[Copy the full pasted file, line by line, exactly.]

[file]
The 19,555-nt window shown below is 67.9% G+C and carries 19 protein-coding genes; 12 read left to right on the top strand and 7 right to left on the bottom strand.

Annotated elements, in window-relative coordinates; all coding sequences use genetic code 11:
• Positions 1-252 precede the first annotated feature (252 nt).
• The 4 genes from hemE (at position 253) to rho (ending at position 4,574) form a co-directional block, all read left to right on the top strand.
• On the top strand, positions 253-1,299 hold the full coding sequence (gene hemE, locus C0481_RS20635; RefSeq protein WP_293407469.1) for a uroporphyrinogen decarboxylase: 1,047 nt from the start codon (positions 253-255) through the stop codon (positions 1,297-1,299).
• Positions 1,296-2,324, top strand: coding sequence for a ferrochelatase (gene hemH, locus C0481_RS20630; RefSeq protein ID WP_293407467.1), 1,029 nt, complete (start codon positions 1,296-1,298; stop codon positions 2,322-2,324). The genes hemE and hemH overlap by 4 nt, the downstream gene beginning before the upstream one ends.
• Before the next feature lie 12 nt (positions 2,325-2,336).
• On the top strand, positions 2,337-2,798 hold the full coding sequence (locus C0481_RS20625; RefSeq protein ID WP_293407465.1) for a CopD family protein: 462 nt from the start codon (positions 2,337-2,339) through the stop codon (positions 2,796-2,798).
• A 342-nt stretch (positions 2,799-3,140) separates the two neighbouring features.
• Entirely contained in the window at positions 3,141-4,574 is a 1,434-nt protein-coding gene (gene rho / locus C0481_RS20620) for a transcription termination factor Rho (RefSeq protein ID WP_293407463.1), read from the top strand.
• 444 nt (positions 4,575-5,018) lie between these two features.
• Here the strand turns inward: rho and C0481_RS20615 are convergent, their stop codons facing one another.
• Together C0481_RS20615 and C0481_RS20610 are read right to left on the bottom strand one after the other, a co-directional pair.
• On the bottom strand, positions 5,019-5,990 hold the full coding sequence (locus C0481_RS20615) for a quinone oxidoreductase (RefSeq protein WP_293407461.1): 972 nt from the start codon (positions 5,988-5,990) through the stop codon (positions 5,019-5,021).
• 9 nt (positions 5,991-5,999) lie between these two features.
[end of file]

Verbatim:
The 19,555-nt window shown below is 67.9% G+C and carries 19 protein-coding genes; 12 read left to right on the top strand and 7 right to left on the bottom strand.

Annotated elements, in window-relative coordinates; all coding sequences use genetic code 11:
• Positions 1-252 precede the first annotated feature (252 nt).
• The 4 genes from hemE (at position 253) to rho (ending at position 4,574) form a co-directional block, all read left to right on the top strand.
• On the top strand, positions 253-1,299 hold the full coding sequence (gene hemE, locus C0481_RS20635; RefSeq protein WP_293407469.1) for a uroporphyrinogen decarboxylase: 1,047 nt from the start codon (positions 253-255) through the stop codon (positions 1,297-1,299).
• Positions 1,296-2,324, top strand: coding sequence for a ferrochelatase (gene hemH, locus C0481_RS20630; RefSeq protein ID WP_293407467.1), 1,029 nt, complete (start codon positions 1,296-1,298; stop codon positions 2,322-2,324). The genes hemE and hemH overlap by 4 nt, the downstream gene beginning before the upstream one ends.
• Before the next feature lie 12 nt (positions 2,325-2,336).
• On the top strand, positions 2,337-2,798 hold the full coding sequence (locus C0481_RS20625; RefSeq protein ID WP_293407465.1) for a CopD family protein: 462 nt from the start codon (positions 2,337-2,339) through the stop codon (positions 2,796-2,798).
• A 342-nt stretch (positions 2,799-3,140) separates the two neighbouring features.
• Entirely contained in the window at positions 3,141-4,574 is a 1,434-nt protein-coding gene (gene rho / locus C0481_RS20620) for a transcription termination factor Rho (RefSeq protein ID WP_293407463.1), read from the top strand.
• 444 nt (positions 4,575-5,018) lie between these two features.
• Here the strand turns inward: rho and C0481_RS20615 are convergent, their stop codons facing one another.
• Together C0481_RS20615 and C0481_RS20610 are read right to left on the bottom strand one after the other, a co-directional pair.
• On the bottom strand, positions 5,019-5,990 hold the full coding sequence (locus C0481_RS20615) for a quinone oxidoreductase (RefSeq protein WP_293407461.1): 972 nt from the start codon (positions 5,988-5,990) through the stop codon (positions 5,019-5,021).
• 9 nt (positions 5,991-5,999) lie between these two features.